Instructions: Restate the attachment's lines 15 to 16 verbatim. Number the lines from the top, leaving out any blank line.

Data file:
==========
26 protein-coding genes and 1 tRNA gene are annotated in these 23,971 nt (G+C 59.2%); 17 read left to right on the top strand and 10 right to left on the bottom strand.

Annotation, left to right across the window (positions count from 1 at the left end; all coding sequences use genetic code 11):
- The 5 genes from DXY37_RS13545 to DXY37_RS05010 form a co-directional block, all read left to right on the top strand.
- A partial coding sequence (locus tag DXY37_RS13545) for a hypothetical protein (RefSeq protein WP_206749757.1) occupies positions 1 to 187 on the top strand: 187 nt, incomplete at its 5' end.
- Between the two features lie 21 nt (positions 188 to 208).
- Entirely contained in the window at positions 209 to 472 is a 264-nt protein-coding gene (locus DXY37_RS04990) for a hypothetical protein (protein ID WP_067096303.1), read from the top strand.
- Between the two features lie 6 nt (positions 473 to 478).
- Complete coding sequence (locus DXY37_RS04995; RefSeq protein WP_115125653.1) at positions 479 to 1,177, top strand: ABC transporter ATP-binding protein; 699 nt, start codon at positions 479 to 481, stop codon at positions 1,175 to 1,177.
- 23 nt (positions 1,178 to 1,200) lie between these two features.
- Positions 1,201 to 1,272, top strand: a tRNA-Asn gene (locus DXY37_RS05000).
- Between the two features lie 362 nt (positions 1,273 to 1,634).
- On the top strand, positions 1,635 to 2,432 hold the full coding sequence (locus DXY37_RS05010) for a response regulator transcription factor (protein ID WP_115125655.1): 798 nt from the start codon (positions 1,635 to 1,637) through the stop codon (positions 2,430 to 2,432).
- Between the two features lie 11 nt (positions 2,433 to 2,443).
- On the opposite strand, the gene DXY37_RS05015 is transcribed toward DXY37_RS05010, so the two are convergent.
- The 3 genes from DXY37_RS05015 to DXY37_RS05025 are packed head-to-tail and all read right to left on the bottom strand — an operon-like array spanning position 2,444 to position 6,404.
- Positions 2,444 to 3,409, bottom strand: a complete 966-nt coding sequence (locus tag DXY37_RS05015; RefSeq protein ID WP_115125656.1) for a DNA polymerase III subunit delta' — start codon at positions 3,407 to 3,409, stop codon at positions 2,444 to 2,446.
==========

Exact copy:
- The 3 genes from DXY37_RS05015 to DXY37_RS05025 are packed head-to-tail and all read right to left on the bottom strand — an operon-like array spanning position 2,444 to position 6,404.
- Positions 2,444 to 3,409, bottom strand: a complete 966-nt coding sequence (locus tag DXY37_RS05015; RefSeq protein ID WP_115125656.1) for a DNA polymerase III subunit delta' — start codon at positions 3,407 to 3,409, stop codon at positions 2,444 to 2,446.